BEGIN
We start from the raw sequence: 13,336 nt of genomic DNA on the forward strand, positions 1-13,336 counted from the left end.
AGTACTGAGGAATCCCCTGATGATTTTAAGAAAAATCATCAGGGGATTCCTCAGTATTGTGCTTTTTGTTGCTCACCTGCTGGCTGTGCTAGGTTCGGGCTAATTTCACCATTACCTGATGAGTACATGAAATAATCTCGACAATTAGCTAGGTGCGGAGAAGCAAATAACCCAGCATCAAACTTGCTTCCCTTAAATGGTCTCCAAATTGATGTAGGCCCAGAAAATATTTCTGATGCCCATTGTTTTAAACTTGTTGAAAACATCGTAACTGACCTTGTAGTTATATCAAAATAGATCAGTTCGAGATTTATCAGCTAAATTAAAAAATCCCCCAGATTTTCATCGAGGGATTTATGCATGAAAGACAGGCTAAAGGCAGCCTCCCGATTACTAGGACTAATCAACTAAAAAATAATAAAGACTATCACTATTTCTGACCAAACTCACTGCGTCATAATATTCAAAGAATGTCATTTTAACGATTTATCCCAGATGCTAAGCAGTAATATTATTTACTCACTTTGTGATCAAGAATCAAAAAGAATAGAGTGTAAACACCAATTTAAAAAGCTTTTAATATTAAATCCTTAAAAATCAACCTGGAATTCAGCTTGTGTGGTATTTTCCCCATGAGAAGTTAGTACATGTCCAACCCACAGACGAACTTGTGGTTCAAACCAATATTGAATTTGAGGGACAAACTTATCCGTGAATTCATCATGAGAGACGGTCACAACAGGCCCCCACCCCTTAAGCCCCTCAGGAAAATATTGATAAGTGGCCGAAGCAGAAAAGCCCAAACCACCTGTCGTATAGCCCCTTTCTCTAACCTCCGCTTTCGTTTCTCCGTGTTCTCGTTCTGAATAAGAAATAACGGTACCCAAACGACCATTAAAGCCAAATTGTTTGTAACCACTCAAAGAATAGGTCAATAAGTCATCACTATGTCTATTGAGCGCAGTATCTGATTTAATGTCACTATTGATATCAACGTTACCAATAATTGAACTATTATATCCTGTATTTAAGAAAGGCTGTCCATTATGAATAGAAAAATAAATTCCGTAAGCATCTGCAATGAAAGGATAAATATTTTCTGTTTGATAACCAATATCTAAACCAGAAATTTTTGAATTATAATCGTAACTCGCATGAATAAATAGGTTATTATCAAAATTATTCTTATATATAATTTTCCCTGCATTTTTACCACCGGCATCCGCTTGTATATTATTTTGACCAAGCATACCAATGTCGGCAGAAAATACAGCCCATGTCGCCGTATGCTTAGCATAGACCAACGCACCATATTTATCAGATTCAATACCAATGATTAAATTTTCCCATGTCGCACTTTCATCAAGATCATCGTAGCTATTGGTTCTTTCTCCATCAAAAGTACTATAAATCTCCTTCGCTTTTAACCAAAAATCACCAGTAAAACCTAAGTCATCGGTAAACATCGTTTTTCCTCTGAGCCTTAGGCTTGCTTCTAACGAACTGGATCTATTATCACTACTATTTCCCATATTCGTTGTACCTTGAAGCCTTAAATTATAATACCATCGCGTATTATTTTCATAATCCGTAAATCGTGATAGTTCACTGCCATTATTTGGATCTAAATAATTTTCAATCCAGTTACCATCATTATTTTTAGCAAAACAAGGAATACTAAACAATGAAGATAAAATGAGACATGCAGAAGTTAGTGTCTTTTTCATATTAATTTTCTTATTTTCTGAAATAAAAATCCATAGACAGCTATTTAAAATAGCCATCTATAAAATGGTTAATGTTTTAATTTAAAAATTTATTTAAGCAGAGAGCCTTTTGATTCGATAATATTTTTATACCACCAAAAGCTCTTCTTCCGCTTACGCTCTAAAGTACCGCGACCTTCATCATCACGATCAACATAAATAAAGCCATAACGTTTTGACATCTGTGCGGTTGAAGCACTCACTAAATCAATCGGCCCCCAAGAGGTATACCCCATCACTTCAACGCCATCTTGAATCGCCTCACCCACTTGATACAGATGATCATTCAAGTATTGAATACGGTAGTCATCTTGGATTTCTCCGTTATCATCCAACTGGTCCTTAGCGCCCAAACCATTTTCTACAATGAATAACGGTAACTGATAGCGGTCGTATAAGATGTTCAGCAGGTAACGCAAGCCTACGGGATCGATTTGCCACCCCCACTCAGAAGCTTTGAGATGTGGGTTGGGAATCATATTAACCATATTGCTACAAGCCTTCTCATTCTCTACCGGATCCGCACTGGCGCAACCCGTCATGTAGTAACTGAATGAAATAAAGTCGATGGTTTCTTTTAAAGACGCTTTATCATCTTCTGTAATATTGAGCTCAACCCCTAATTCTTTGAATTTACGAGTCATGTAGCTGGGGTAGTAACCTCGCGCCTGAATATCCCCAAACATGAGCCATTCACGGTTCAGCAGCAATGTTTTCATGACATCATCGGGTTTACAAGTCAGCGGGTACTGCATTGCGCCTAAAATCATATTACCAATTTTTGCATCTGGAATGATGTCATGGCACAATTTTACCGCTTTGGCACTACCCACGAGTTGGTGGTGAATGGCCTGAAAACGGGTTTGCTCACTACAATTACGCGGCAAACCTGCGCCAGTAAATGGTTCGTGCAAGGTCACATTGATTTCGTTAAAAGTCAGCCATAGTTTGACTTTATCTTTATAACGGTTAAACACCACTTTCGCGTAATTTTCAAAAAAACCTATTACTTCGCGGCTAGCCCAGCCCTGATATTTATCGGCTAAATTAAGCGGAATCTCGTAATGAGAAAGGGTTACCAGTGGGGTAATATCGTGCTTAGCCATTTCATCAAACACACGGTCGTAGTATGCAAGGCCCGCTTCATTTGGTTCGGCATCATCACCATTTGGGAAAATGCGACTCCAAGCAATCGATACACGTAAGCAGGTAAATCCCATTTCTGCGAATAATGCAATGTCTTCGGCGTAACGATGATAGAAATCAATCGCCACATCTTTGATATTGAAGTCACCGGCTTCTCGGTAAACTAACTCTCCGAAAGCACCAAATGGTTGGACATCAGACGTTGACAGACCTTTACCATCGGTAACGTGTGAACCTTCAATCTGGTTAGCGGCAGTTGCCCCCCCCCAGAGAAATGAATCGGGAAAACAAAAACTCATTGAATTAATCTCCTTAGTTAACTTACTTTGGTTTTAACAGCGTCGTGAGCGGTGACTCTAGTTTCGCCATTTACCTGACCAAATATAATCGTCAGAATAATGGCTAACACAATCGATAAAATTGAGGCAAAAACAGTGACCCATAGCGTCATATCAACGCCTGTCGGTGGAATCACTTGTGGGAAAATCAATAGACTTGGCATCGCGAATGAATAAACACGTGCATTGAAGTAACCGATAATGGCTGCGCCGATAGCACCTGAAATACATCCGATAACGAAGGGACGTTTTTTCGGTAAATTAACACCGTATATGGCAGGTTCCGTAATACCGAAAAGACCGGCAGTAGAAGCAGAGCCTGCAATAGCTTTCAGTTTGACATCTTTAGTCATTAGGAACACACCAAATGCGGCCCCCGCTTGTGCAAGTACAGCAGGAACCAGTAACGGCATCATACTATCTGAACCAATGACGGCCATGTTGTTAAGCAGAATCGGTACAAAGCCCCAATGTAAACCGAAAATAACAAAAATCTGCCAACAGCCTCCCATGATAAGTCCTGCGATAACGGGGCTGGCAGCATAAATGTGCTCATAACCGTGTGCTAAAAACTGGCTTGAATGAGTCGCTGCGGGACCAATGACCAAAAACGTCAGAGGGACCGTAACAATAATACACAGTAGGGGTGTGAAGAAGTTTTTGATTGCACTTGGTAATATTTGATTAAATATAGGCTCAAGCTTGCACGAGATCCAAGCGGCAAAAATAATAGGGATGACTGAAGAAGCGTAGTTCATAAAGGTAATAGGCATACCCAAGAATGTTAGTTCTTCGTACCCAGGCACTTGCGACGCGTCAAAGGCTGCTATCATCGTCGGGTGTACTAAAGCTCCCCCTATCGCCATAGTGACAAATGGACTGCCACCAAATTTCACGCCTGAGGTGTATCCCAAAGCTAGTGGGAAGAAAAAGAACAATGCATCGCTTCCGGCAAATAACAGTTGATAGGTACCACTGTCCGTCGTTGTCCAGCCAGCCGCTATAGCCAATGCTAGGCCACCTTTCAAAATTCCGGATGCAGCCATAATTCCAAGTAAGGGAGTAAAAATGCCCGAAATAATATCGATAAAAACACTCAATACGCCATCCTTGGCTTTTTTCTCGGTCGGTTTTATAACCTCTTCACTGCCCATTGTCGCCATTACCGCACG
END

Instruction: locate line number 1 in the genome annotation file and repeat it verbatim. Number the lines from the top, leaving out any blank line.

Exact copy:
We start from the raw sequence: 13,336 nt of genomic DNA on the forward strand, positions 1-13,336 counted from the left end.